As a freshman at Big Sandy High School, David Hashley found out he had an enlarged heart. Decades later, his colleagues and Flathead High School students can attest it’s not just a physical anomaly.
“Obviously the theater program is what he is always going to be remembered for,” Greg Adkins, a teacher at Glacier High School, said. “But I think David’s legacy is that he is always, always a teacher first. It didn’t matter if it was staff or students, he poured his heart into helping them.”
After 37 years with Flathead High School, Hashley is retiring this year.
When Hashley started at Flathead High School, there was one drama class and a semi-annual school play. Now, the school boasts a renowned theater program with as many as 11 classes and its own black box theater. More than 300 students participate each year, putting on about a dozen shows annually.
Hashley’s fellow teachers and students struggle to voice all that he’s meant to the school and community. They use words like “Godfather,” “mentor” and “inspiration.”
“The theater program is Mr. Hashley,” FHS teacher Valeri McGarvey said.
With the addition of another Kalispell high school, Hashley’s impact moved beyond the walls of FHS. In an effort to keep the school’s offerings equal, Glacier High School’s theater classes mirror Flathead’s. A nearly identical black box theater was included in the school’s new facility.
“It’s because the black box has worked so well (at Flathead), and because of Dave’s reputation and Flathead’s reputation for its theater program that Glacier’s program exists as it does,” Adkins said.
Students and teachers are quick to note, however, that Hashley is also much more than theater.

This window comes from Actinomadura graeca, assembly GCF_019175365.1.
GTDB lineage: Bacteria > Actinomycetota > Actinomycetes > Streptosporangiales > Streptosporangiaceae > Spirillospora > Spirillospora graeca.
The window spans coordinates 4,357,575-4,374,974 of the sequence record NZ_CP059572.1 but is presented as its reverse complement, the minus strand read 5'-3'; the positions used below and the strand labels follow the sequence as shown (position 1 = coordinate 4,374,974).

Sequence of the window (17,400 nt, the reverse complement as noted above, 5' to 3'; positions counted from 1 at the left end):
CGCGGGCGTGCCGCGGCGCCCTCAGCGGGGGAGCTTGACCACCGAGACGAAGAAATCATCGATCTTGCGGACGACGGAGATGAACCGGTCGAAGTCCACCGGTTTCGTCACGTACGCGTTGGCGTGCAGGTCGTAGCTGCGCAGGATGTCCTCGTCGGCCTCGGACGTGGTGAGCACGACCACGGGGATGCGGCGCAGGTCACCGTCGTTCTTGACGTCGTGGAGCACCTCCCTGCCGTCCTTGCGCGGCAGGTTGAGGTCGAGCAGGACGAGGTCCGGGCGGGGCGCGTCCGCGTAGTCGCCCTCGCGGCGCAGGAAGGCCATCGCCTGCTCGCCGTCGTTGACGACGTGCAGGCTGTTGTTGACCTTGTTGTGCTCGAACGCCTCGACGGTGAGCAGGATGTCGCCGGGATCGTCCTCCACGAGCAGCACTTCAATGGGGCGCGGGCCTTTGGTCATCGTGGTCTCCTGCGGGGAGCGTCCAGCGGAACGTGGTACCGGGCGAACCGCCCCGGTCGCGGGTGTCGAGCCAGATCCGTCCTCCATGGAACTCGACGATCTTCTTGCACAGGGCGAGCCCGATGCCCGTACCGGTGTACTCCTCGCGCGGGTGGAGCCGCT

He’s been an award-winning speech and debate coach. He’s run an extracurricular program for students struggling with the effects of alcohol and drug abuse and has been a mentor to younger teachers. He’s a life-changing friend.
When Alecia Kvapil came to Flathead High School, she assumed the namesake for the school’s David M. Hashley Theatre was dead or, at least, retired. After all, that type of recognition is usually given posthumously.
“I can’t even tell you how glad I am that I was wrong,” she said. “He’s changed my life.”
For his part, Hashley is deeply reticent to take credit for successes, instead deflecting praise onto students or co-workers. A deeply religious man, he describes his life as a series of “blessed roadblocks.”
As a child he dreamed of being a professional athlete, but the heart abnormality put an end to that in high school, forcing him to channel his efforts toward other activities like speech and debate and science.
During his freshman year of college at Montana State University, Hashley was set on becoming a chemical engineer. But when he married his high school sweetheart Marcia after their freshman year, he didn’t have time to support his family and do “dang hard math classes.” He switched to education.
An interview with the Whitefish School District ended with him taking a job at Flathead instead.
“It was frustrating at times,” he said. “But God had a way of channeling me where I needed to be.”
Valeri McGarvey has known Hashley since she was 15. In 1978, she was Juliet in one of the plays he directed. When she was an adult, Hashley drew her back to the high school, asking her first to help with choreography and then directing. Eventually, she found herself working there full time.
“I didn’t think I could direct and didn’t plan on teaching older students, but I fell in love with both,” she said. “He saw something in me that I hadn’t seen in myself, I guess.”
Now, McGarvey’s set to follow Hashley as the head of the theater program he created. It’s a daunting task, but she has an excellent model for success.
“He’s always said theater is a vehicle to learn about life, and that the most important thing is to help people learn about themselves,” she said. “That’s what I hope to continue to do. But no one can be Dave.”
As Hashley’s last official days with the school came to an end last week, his students and colleagues struggled with the loss and faced another, bigger dilemma: “How do you say thank you to a man who’s done so much?” McGarvey asked.
After talking with Hashley, one suspects that the mantra he has students chant at the end of each class – “Everyday a little bit better” – might offer all the guidance they need.
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